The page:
Secondly, according to Danish Minister of Foreign Affairs, Lene Espersen, the issue of “human rights, and particularly freedom of assembly and press freedom, is an essential part of the ongoing bilateral dialogue between Denmark and Morocco.” Relations between the EU and Morocco are governed by the EU/Morocco Action Plan that speaks of a wish to “deepen … political, economic, social and cultural relations, as well as … security cooperation” between the two, and the EU-Morocco Association Agreement, that “emphasises the importance of the principles of the United Nations Charter, in particular the observance of human rights, democratic principles and economic freedom.” Lene Espersen insists that ”Morocco is obviously bound to respect its human rights obligations,”  and Denmark has been increasingly outspoken in criticizing Morocco’s human rights record in Western Sahara. Espersen recently said that she was “very concerned” about the recent developments in Western Sahara, specifically the brutal Moroccan clamp down on a protest camp near Aaiun (Laayoune), that the incident was “highly regrettable,” and that “Denmark will follow up on the situation of those still imprisoned,” and “support an international investigation” into the protest camp clamp down in answers given to the parliament’s committee on foreign affairs. The minister has therefore said that she would “like MINURSO [the UN’s peacekeeping mission in Western Sahara] to have the mandate to monitor the human rights situation” in the occupied territories in Western Sahara.

And finally, Denmark is now unequivocally supporting a referendum on the status of Western Sahara. “Denmark supports the efforts of the UN in finding a mutually acceptable solution based on the principle of self-determination for the population of Western Sahara,” Minister of Foreign Affairs, Lene Espersen, said in an answer to the parliament’s committee on foreign affairs.

Denmark has thus taken a leading role in assuring the self-determination, benefits from their resources and respect for the human rights of the Saharawi people. Along with the other Nordic Countries, Denmark is speaking out against the renewal of a Fisheries Partnership Agreement that clearly violates international law and for the respect for human rights in Western Sahara. One can only hope that Denmark will practice what it preaches and vote against this agreement in the European Commission and help ensure that human rights are respected though e.g. giving Minurso the mandate to monitor human rights in Western Sahara.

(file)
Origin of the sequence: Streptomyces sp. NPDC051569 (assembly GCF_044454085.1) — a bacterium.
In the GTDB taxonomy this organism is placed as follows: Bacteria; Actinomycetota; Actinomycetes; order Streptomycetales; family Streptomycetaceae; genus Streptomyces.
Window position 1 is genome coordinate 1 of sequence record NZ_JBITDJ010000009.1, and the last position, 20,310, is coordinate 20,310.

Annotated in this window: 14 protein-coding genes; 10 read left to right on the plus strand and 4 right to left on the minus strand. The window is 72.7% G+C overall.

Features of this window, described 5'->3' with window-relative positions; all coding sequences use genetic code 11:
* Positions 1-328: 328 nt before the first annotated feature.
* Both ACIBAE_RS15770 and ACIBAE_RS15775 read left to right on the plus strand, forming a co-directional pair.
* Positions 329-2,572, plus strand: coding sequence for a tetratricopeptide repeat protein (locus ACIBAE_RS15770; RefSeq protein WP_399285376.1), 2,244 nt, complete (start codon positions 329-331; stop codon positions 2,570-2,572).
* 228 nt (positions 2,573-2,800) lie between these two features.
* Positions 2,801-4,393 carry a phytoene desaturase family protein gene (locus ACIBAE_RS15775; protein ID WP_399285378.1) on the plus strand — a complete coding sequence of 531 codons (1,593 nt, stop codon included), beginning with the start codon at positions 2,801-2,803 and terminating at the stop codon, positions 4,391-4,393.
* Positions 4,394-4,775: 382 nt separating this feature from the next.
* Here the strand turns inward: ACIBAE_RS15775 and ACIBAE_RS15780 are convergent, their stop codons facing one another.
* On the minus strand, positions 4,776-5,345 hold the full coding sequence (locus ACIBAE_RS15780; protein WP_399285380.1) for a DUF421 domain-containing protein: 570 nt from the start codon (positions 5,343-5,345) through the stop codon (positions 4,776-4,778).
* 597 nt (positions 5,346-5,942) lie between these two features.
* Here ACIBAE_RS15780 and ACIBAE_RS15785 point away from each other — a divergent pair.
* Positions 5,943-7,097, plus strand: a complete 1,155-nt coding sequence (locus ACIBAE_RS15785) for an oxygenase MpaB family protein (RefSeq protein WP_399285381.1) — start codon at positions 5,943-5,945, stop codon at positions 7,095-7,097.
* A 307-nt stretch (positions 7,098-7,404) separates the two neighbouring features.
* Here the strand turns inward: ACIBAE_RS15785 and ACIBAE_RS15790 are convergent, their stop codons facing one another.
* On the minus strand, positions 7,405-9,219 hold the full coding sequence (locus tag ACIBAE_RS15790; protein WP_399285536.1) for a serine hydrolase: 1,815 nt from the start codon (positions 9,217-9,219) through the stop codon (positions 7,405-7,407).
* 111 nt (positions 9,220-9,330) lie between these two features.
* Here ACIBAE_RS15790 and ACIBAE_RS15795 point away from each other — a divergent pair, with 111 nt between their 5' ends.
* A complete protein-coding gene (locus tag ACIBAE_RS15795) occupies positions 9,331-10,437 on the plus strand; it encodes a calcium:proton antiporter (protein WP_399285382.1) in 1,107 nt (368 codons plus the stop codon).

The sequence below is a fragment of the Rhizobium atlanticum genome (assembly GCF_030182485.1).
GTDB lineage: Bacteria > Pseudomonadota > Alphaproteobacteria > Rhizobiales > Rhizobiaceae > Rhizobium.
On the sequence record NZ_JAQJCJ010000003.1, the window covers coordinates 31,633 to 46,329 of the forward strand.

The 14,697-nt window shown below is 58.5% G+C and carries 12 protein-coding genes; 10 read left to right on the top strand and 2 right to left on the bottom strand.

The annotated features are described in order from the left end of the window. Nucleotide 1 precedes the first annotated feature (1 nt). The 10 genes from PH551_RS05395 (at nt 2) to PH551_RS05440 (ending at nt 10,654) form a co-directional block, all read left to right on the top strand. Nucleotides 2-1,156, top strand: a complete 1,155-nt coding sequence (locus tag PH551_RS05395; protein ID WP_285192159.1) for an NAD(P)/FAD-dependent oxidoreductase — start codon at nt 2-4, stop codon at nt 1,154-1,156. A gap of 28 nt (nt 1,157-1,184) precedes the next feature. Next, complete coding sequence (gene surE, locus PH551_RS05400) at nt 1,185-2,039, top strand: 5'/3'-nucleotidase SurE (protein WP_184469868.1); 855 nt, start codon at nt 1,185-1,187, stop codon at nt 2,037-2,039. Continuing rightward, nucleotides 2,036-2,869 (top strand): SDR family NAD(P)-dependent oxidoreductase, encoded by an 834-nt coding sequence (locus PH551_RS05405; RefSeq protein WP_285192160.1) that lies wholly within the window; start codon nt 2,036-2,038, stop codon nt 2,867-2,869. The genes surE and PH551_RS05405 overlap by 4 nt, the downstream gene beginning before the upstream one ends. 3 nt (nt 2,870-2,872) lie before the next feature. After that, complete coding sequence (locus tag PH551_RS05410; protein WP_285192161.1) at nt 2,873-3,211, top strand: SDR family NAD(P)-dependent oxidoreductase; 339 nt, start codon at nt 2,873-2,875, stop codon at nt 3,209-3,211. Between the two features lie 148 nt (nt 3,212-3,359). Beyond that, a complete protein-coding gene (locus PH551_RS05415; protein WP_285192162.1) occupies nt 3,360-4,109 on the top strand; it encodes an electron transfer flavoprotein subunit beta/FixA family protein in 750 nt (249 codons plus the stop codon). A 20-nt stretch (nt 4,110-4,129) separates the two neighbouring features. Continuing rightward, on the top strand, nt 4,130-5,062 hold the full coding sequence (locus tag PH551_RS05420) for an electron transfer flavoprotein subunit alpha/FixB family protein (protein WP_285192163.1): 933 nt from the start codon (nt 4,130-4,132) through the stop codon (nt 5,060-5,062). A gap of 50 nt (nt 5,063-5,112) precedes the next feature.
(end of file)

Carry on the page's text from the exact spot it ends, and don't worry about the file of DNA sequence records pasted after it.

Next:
All this is prudent in more than one way – especially if Denmark wants to continue using its development and foreign policies in an attempt to squander potential terrorism or defer the thousands of refugees on the doorstep of the EU in Northern Africa. Then perhaps promoting democracy is a better idea than propping up dictatorships such as Tunisia. As recent developments there have shown, dictatorships are no guarantee for stability or prosperity, quite the contrary. And as the president of the American Defence Forum Foundation, Suzanne Scholte, said recently, “Western Sahara has the greatest potential of any Arab country to become a pro-Western democracy.”

If the Danish government believes that we have misunderstood their position on Western Sahara, however clear it seems to be, then it is most welcome to clarify it.